Listeriosis in birds is caused by the bacterium Listeria monocytogenes. Although many species of birds, including chickens, turkeys, pigeons, ducks, geese, pheasants, canaries, and cockatiels, are susceptible to natural infection, clinical disease in birds is rare. Generally, young birds are more susceptible to infection and more likely to develop clinical disease than older birds. In backyard chickens, the disease occurs sporadically as either septicemia or encephalitis.
L monocytogenes is a gram-positive, nonsporeforming, facultative intracellular, facultative anaerobic, rod-shaped bacterium. It is ubiquitous and commonly found in the environment, including soil, sewage, feces from animals, and surface water. In temperate zones, the primary habitats of the organism are soil and decaying vegetation. The organism is common in poorly preserved stored corn silage.
L monocytogenes has been isolated from the intestinal tract of healthy animals, including different species of mammals, birds, and fish. Transmission occurs via ingestion, inhalation, or wound contamination. In ruminants, the encephalitic form of listeriosis develops after entry of the organism through minor injuries in the conjunctiva or oral and nasal mucosa with subsequent migration along peripheral nerves to the brain. It is unknown if this same route of infection occurs in birds. Contamination of poultry farms with fecal material from nearby food animal farms (eg, cattle or swine farms) is an important source of infection, especially after a rain or flooding. Wounds from beak trimming and vaccine injection are possible sites of entry for the organism.
In the septicemic form of listeriosis, clinical signs are not specific and include a short period of depression and lethargy, followed by death. Sudden death may occur without premonitory clinical signs. In the encephalitic form, ataxia, lateral recumbency with leg paddling, twisting and backward retraction of the neck, and paralysis occur in affected birds.
Myocardial necrosis and inflammation (myocarditis) is the most common lesion in birds affected with the septicemic form of listeriosis. Grossly, the affected areas of the myocardium are yellow or yellow-tan and dry due to necrosis. Often, there is splenomegaly, necrotic foci in the liver, and pericarditis. Other lesions reported in broilers include ascites and petechial hemorrhages in the myocardium, liver, kidneys, and spleen. In the encephalitic form, no gross lesions are seen in the brain, but histopathologic lesions are remarkable and include foci of malacia (necrosis), mixed inflammatory infiltrates predominantly composed of lymphocytes, marked perivascular lymphocytic cuffs, and gliosis. Lesions are usually regionally extensive and found in the medulla oblongata, where they are generally most severe, and in the optic lobes and cerebellum. Gram stain of tissues usually reveals gram-positive bacteria within the lesions. L monocytogenes is usually abundant in myocardial lesions but not in brain lesions.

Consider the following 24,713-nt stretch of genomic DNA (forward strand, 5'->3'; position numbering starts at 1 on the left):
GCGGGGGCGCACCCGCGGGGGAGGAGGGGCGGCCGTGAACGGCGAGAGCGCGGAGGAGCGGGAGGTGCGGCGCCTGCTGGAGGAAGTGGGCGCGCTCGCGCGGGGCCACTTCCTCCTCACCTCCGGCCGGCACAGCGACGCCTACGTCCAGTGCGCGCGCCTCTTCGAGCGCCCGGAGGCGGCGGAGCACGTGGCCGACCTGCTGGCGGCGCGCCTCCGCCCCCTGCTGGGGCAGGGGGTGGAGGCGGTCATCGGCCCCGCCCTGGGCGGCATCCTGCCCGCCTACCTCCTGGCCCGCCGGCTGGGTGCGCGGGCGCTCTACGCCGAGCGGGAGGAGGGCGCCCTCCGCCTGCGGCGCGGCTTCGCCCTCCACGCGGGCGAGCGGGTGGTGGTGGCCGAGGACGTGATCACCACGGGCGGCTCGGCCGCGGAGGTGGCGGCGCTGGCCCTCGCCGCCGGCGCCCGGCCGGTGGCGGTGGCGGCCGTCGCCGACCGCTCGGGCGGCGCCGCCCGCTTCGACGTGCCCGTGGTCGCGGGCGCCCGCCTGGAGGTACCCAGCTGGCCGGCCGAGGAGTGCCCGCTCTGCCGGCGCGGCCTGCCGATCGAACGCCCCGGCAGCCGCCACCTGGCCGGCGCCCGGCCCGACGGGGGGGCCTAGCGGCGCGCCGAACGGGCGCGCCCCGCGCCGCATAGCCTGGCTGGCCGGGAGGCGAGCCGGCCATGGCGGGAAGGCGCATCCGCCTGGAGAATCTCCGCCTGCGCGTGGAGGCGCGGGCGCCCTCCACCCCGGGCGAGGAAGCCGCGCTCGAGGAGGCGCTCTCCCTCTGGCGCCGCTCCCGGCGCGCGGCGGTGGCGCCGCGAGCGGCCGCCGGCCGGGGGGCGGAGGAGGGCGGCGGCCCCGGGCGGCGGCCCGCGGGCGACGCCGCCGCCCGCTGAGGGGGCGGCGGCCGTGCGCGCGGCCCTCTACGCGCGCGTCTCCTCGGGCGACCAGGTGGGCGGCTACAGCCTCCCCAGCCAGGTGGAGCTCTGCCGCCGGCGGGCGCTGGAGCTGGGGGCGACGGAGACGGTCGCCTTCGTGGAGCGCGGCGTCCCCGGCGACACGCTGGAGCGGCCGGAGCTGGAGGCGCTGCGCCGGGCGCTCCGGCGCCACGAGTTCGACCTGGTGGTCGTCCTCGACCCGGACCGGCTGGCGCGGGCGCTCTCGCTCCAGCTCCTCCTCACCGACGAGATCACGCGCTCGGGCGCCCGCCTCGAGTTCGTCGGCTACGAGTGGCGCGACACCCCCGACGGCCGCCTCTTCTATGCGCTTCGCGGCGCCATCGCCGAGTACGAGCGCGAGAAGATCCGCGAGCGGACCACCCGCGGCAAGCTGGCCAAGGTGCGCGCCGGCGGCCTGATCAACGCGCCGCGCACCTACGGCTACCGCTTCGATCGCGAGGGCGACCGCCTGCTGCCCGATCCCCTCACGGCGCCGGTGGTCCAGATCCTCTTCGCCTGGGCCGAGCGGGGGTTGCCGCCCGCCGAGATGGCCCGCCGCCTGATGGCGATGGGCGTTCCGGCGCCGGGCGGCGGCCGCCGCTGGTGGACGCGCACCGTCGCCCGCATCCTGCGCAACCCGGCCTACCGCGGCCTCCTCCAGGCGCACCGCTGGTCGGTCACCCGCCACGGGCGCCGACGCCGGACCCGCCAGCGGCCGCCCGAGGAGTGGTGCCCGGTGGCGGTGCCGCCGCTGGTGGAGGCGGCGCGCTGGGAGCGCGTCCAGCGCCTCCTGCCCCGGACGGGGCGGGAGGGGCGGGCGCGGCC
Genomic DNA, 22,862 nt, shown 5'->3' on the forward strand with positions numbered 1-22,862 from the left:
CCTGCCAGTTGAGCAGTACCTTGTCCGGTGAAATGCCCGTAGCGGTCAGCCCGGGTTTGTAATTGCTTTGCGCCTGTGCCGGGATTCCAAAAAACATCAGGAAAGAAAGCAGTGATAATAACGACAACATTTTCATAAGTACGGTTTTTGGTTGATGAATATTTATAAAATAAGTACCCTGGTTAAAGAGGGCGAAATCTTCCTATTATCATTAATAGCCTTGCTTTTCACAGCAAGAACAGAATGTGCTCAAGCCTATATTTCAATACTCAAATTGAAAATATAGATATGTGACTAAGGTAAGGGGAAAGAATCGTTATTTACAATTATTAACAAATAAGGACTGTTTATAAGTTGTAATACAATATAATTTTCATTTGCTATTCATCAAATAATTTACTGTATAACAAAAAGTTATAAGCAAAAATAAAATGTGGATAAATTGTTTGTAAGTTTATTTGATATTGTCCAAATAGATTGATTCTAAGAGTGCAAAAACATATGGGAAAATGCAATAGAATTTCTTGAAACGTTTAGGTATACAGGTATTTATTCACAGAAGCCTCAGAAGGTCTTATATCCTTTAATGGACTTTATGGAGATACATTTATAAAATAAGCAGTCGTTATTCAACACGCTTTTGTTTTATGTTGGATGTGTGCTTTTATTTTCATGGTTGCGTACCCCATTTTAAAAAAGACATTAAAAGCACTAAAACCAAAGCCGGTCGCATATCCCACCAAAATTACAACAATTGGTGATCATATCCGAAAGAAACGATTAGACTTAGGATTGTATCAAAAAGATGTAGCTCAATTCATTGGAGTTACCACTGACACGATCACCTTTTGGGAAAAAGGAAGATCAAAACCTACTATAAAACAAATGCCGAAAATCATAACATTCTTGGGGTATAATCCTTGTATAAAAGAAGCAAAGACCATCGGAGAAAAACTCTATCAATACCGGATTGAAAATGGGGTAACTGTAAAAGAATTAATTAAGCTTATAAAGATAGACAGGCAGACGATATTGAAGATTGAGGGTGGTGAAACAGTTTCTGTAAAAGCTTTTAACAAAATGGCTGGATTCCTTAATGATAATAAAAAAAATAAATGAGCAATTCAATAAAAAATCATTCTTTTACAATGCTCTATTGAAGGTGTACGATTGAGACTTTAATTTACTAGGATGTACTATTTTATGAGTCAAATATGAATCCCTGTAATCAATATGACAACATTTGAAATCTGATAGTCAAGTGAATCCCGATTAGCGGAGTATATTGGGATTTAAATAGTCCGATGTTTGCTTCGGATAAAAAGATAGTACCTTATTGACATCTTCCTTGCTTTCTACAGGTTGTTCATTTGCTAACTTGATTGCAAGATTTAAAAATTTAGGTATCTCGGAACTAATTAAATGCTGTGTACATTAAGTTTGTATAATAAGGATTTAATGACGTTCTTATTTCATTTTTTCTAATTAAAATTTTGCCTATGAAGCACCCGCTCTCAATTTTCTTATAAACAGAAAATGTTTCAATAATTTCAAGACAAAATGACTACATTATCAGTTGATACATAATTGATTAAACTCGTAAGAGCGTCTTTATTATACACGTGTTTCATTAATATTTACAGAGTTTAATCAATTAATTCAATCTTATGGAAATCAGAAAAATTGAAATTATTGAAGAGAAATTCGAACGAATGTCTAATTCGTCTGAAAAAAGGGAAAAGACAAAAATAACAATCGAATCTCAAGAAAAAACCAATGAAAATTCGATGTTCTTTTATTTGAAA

In the septicemic form, gross and histopathologic lesions in the myocardium should arouse suspicion and allow preliminary diagnosis of listeriosis. Diagnosis is confirmed by immunohistochemical staining to demonstrate L monocytogenes in the tissues or by isolation of the organism, usually from the liver and/or spleen in the septicemic form and brain in the encephalitic form. Direct culture of the brain may not always be successful because of low numbers of organisms in the tissue. Recovery of L monocytogenes increases significantly if a portion of the specimen is refrigerated for 4–8 weeks and subcultured weekly. Alternatively, tissue may be macerated or blended with a general nutrient broth (eg, trypticase soy broth, brain heart infusion) at a ratio of 1:10. The broth media is incubated at 35°C (95°F) for 5–7 days and examined daily for growth.
Differential diagnoses for septicemic listeriosis include other bacterial septicemias such as colibacillosis, pasteurellosis, and erysipelas. For encephalitic listeriosis, differential diagnoses include viral encephalitides, eg, Marek disease and exotic Newcastle disease. With the latter, neurologic signs (torticollis, opisthotonos) typically follow high mortality in the flock, and lesions of the disease are present in visceral organs.
Antibiotics may be used successfully to treat the septicemic form of the disease. In vitro, L monocytogenes is susceptible to penicillin, tetracycline, erythromycin, gentamicin, and trimethoprim-sulfamethoxazole. Treatment of the encephalitic form is usually unsuccessful. Prevention should focus on identifying and eliminating potential sources of infection.
Listeriosis is a serious zoonotic disease. L monocytogenes is recognized as an important foodborne pathogen in people and is of great concern to the public and poultry industry. Outbreaks of listeriosis usually follow exposure to raw or uncooked poultry products but have also occurred after consumption of contaminated, ready-to-eat poultry meat products.